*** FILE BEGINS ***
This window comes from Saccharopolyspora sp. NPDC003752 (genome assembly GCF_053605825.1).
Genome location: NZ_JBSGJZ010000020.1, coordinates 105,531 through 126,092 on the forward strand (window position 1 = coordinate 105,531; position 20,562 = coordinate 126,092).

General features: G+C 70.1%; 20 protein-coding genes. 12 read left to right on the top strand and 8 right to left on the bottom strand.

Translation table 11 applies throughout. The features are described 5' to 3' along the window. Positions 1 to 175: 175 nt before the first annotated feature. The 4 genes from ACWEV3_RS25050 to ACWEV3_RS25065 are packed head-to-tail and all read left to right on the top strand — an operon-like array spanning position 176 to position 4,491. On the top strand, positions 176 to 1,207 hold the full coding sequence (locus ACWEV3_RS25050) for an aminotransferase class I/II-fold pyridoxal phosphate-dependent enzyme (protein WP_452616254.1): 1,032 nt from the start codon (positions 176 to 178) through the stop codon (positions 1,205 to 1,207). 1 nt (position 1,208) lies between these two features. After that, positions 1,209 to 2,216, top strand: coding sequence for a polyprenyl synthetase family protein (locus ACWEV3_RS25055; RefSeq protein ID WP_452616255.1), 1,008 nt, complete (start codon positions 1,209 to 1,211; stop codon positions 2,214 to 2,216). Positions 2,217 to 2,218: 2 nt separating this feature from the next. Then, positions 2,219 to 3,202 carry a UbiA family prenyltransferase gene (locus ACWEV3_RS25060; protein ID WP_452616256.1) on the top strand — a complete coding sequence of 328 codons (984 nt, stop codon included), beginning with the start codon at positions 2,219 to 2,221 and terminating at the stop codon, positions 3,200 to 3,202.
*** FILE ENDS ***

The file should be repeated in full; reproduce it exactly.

This window comes from Saccharopolyspora sp. NPDC003752 (genome assembly GCF_053605825.1).
Genome location: NZ_JBSGJZ010000020.1, coordinates 105,531 through 126,092 on the forward strand (window position 1 = coordinate 105,531; position 20,562 = coordinate 126,092).

General features: G+C 70.1%; 20 protein-coding genes. 12 read left to right on the top strand and 8 right to left on the bottom strand.

Translation table 11 applies throughout. The features are described 5' to 3' along the window. Positions 1 to 175: 175 nt before the first annotated feature. The 4 genes from ACWEV3_RS25050 to ACWEV3_RS25065 are packed head-to-tail and all read left to right on the top strand — an operon-like array spanning position 176 to position 4,491. On the top strand, positions 176 to 1,207 hold the full coding sequence (locus ACWEV3_RS25050) for an aminotransferase class I/II-fold pyridoxal phosphate-dependent enzyme (protein WP_452616254.1): 1,032 nt from the start codon (positions 176 to 178) through the stop codon (positions 1,205 to 1,207). 1 nt (position 1,208) lies between these two features. After that, positions 1,209 to 2,216, top strand: coding sequence for a polyprenyl synthetase family protein (locus ACWEV3_RS25055; RefSeq protein ID WP_452616255.1), 1,008 nt, complete (start codon positions 1,209 to 1,211; stop codon positions 2,214 to 2,216). Positions 2,217 to 2,218: 2 nt separating this feature from the next. Then, positions 2,219 to 3,202 carry a UbiA family prenyltransferase gene (locus ACWEV3_RS25060; protein ID WP_452616256.1) on the top strand — a complete coding sequence of 328 codons (984 nt, stop codon included), beginning with the start codon at positions 2,219 to 2,221 and terminating at the stop codon, positions 3,200 to 3,202.